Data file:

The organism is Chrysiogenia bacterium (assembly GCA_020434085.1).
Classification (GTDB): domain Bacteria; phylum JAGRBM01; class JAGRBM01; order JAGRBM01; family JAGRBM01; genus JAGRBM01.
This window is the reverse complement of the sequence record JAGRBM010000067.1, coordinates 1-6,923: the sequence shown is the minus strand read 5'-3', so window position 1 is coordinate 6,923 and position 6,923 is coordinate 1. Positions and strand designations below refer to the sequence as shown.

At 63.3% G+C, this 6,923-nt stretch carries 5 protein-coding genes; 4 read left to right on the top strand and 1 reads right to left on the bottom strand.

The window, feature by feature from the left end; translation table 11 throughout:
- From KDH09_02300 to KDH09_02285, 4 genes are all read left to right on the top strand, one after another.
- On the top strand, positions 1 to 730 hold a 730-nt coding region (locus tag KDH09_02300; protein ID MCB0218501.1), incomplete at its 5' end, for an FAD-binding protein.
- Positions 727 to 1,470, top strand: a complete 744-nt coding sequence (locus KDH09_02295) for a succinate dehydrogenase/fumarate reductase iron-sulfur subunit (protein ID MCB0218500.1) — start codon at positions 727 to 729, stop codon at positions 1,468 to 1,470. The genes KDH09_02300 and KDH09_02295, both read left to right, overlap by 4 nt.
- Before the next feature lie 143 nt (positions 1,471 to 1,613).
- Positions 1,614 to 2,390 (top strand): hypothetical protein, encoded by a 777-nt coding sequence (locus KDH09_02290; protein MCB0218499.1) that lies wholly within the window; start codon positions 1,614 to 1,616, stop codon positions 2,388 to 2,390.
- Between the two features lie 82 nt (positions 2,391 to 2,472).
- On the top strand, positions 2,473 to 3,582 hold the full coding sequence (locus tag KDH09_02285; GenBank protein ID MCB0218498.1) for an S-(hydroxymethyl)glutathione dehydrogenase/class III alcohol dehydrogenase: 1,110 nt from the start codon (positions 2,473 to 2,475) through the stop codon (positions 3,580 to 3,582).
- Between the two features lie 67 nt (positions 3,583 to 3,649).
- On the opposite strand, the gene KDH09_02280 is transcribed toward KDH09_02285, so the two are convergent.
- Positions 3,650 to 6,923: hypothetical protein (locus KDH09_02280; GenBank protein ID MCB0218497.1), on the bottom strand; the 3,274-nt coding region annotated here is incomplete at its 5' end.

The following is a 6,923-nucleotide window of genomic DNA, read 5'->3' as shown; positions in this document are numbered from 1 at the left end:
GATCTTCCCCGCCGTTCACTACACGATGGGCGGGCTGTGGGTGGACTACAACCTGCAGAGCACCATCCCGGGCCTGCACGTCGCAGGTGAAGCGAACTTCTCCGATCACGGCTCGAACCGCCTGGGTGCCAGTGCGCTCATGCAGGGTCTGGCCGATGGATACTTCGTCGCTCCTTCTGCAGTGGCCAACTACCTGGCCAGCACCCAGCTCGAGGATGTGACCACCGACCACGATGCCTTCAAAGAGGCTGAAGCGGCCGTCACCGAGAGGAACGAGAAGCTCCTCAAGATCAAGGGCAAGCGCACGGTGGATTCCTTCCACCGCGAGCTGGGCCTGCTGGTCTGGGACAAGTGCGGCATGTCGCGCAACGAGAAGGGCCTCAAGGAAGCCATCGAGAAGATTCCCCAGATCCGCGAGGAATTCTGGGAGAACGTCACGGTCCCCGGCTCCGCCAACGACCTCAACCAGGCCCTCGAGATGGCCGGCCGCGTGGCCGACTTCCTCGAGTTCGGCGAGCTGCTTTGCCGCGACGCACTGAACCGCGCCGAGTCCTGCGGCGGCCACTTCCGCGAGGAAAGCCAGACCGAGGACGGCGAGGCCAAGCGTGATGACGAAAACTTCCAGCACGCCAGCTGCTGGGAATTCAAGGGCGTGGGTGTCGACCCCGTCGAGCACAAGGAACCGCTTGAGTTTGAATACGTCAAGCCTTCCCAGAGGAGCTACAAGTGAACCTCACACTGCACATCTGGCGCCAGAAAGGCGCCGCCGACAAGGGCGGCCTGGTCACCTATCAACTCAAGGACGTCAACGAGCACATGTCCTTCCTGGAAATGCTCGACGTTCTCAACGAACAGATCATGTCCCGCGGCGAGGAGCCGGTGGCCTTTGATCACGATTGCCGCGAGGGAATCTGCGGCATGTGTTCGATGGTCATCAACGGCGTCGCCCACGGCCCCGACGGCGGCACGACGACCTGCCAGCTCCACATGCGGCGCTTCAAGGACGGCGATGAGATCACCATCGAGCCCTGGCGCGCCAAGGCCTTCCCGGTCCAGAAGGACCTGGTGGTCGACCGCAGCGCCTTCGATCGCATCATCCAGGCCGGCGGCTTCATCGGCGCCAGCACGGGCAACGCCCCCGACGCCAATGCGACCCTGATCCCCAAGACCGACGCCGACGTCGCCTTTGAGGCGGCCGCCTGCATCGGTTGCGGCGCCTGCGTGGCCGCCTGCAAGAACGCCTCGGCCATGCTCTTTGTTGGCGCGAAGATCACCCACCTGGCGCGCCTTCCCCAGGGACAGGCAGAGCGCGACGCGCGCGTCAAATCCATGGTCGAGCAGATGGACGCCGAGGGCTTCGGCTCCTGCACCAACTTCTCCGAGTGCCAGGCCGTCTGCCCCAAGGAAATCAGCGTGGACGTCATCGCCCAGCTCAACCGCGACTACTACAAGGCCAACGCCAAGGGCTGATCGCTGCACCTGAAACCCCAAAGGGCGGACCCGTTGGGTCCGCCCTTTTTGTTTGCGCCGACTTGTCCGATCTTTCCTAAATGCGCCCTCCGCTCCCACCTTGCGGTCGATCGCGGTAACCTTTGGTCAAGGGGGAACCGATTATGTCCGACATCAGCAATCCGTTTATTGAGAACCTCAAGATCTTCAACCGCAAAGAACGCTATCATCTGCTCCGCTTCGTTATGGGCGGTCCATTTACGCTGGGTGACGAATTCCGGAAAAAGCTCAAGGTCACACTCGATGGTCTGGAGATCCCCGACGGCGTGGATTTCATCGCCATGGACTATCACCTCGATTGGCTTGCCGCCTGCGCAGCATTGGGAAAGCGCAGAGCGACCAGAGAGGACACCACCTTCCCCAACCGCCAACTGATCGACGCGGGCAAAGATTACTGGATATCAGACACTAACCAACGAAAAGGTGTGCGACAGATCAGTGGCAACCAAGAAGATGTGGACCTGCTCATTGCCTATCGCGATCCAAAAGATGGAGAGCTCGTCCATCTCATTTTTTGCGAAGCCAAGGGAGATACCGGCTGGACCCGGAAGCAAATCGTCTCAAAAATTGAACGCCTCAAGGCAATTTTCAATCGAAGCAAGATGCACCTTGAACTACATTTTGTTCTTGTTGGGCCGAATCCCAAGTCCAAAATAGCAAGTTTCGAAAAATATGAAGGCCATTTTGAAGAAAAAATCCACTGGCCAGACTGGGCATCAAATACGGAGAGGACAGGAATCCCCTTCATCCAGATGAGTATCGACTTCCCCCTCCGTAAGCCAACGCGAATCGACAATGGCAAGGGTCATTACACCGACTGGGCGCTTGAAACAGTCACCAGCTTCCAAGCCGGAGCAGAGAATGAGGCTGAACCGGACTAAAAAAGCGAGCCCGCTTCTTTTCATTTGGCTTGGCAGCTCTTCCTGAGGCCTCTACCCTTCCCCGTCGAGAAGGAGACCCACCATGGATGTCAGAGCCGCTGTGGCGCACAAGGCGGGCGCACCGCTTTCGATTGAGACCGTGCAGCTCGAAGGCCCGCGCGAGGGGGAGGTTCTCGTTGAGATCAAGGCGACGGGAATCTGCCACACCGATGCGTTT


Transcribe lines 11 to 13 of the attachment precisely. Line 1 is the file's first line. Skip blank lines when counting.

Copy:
- Between the two features lie 82 nt (positions 2,391 to 2,472).
- On the top strand, positions 2,473 to 3,582 hold the full coding sequence (locus tag KDH09_02285; GenBank protein ID MCB0218498.1) for an S-(hydroxymethyl)glutathione dehydrogenase/class III alcohol dehydrogenase: 1,110 nt from the start codon (positions 2,473 to 2,475) through the stop codon (positions 3,580 to 3,582).
- Between the two features lie 67 nt (positions 3,583 to 3,649).